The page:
Ruthin, North Wales, is situated at the A525 and A494 crossroads. Just South of the A55 coastal road, Ruthin is Denbighshire’s county town, in the Vale of Clwyd.
Named Ruthin (after the Welsh word for red), because of the sandstone prevalent in local geology, it is a rich agricultural area which has probably been settled since Roman and Celtic times, and became a regular drovers route stopping point. Built partly on a hill (town square and castle) but also on the Clwyd’s flood plain (the newer parts of the town), Ruthin is a perfect base from which to explore Cheshire, North Wales and Snowdonia.
The Gaol is the only purpose-built prison of its type open for visitors. You can wander through cells and experience life as an incarcerated Victorian prisoner, even in the dark isolation cells! The Gaol’s life as a prison ended in 1916 when it was converted to offices and then for munitions production before taking on its role as a visitor attraction.
Ruthin’s craft centre was transformed in 2008 and is now the premier centre for display of Contemporary Applied Art, and for visitors to view artists at work in studios and workshops.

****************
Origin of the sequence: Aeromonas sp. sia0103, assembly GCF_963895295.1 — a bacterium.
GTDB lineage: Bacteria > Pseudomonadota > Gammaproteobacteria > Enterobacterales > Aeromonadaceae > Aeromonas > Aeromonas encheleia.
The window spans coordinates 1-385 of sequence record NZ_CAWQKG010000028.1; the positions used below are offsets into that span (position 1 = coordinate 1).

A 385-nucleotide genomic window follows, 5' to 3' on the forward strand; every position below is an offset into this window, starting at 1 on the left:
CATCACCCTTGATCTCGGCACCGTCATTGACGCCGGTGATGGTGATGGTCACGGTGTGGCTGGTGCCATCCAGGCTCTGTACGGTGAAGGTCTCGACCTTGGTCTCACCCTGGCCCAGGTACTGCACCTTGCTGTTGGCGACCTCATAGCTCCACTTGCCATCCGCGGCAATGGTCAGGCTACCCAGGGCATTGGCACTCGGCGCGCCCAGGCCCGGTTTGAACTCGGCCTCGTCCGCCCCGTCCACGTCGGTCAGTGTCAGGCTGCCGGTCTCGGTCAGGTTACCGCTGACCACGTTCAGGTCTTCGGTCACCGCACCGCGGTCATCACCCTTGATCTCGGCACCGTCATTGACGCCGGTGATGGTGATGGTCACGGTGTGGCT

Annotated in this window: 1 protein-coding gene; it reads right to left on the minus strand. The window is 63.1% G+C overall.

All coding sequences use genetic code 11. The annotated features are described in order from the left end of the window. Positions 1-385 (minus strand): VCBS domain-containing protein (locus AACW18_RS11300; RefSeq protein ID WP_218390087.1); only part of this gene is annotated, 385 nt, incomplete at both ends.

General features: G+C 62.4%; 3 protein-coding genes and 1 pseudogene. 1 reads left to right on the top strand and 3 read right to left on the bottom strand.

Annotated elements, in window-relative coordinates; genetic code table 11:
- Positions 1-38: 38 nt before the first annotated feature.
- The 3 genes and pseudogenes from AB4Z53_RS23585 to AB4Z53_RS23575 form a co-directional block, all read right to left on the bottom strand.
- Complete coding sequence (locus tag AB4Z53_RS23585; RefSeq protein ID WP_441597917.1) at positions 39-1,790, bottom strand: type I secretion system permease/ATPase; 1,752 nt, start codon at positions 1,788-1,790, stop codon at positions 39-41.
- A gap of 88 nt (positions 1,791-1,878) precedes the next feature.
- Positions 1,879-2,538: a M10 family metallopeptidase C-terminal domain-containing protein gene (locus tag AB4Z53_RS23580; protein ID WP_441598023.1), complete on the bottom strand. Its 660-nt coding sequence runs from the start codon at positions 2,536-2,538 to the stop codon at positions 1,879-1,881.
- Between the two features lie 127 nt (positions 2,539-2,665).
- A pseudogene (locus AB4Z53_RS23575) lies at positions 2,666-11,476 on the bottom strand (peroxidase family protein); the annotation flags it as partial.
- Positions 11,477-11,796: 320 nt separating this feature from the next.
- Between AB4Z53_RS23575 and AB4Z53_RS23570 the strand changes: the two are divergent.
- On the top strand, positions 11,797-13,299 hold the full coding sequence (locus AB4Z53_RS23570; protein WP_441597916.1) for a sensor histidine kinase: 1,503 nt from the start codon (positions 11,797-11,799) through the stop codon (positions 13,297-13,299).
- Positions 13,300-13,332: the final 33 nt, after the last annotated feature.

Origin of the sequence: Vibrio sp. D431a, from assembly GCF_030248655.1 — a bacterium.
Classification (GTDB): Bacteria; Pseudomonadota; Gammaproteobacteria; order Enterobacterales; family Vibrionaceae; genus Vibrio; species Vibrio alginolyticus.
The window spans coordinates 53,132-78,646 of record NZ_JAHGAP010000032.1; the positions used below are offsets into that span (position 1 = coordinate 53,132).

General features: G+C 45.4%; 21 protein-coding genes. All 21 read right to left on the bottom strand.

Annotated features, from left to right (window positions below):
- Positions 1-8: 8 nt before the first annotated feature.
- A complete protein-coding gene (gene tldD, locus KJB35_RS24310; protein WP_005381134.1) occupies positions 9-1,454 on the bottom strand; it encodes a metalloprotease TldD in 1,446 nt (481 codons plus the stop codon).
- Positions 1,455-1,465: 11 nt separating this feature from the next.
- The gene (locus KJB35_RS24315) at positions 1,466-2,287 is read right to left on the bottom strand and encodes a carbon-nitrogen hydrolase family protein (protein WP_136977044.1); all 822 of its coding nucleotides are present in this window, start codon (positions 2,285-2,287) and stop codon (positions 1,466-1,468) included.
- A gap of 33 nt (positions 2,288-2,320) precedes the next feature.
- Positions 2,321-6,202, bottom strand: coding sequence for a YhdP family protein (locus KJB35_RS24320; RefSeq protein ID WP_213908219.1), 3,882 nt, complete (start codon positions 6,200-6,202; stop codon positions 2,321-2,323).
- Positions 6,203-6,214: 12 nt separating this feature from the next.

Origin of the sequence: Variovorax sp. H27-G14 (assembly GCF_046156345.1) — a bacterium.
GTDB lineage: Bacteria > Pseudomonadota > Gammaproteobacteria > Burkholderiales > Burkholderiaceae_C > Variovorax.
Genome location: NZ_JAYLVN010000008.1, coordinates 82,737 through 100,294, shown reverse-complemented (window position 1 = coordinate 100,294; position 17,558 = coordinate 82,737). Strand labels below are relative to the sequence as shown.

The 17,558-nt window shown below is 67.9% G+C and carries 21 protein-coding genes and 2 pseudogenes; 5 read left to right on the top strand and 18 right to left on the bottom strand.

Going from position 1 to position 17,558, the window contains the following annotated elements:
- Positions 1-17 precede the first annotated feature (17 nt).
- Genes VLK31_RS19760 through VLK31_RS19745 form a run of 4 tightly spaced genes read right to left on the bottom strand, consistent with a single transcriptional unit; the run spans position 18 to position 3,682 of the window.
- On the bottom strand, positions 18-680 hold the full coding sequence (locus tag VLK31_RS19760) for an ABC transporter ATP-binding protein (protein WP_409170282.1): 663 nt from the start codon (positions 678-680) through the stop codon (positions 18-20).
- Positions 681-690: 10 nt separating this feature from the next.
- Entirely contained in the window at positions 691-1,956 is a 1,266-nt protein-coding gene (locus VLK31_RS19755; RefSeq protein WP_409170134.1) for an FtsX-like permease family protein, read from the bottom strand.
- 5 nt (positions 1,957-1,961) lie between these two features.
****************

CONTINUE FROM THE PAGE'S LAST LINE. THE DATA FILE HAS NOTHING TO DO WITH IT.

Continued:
The attractive town is home to some half timbered buildings (the sixteenth century Wynnstay Arms coaching inn, for example) and some other fascinating historical properties - Nantclwyd House (a Grade I listed building built 1314), The Myddelton Arms (with its unusual roof described as the ‘eyes of Ruthin’), St Peter’s Church (with is incredible oak panelled roof), Pendref Chapel, and the old courthouse, to give a few examples. Ruthin’s thirteenth century Castle is now a luxury hotel and events centre, so not a tourist attraction in the way that many castles are, but no trip to Ruthin would be complete without a peep around Nantclwyd y Dre, the oldest surviving townhouse in Wales (built 1435!) - just listen out for the Lesser Horseshoe bats in its attic.
Those interested in Formula One might be interested to visit the Tom Pryce memorial in Ruthin (Pryce was the only Welsh driver to win a Formula 1 race but he died in 1977 following a high speed collision).
Ruthin’s position makes it the perfect base for walking – maybe in Snowdonia, along the North Wales Coast, or South to the Berwyn Mountains. Other outdoor activities such as cycling, and horse riding can be happily facilitated too.
Ruthin is easily accessed from the UK’s main motorway network. The M55 at Chester leads to the A55, then to Ruthin via the A494. The town possesses no train station (nearby towns, Flint and Wrexham do) but runs regular bus services to Denbigh, Rhyl, Chester and and Wrexham.
We are proud to offer the visitor to North Wales some delightful options for holiday accommodation - mainly self-catering cottages - but we also offer hotels, pubs and guest houses. Whether you’re looking for a cosy romantic retreat, a group holiday or a family break, our diverse properties cater for most requirements.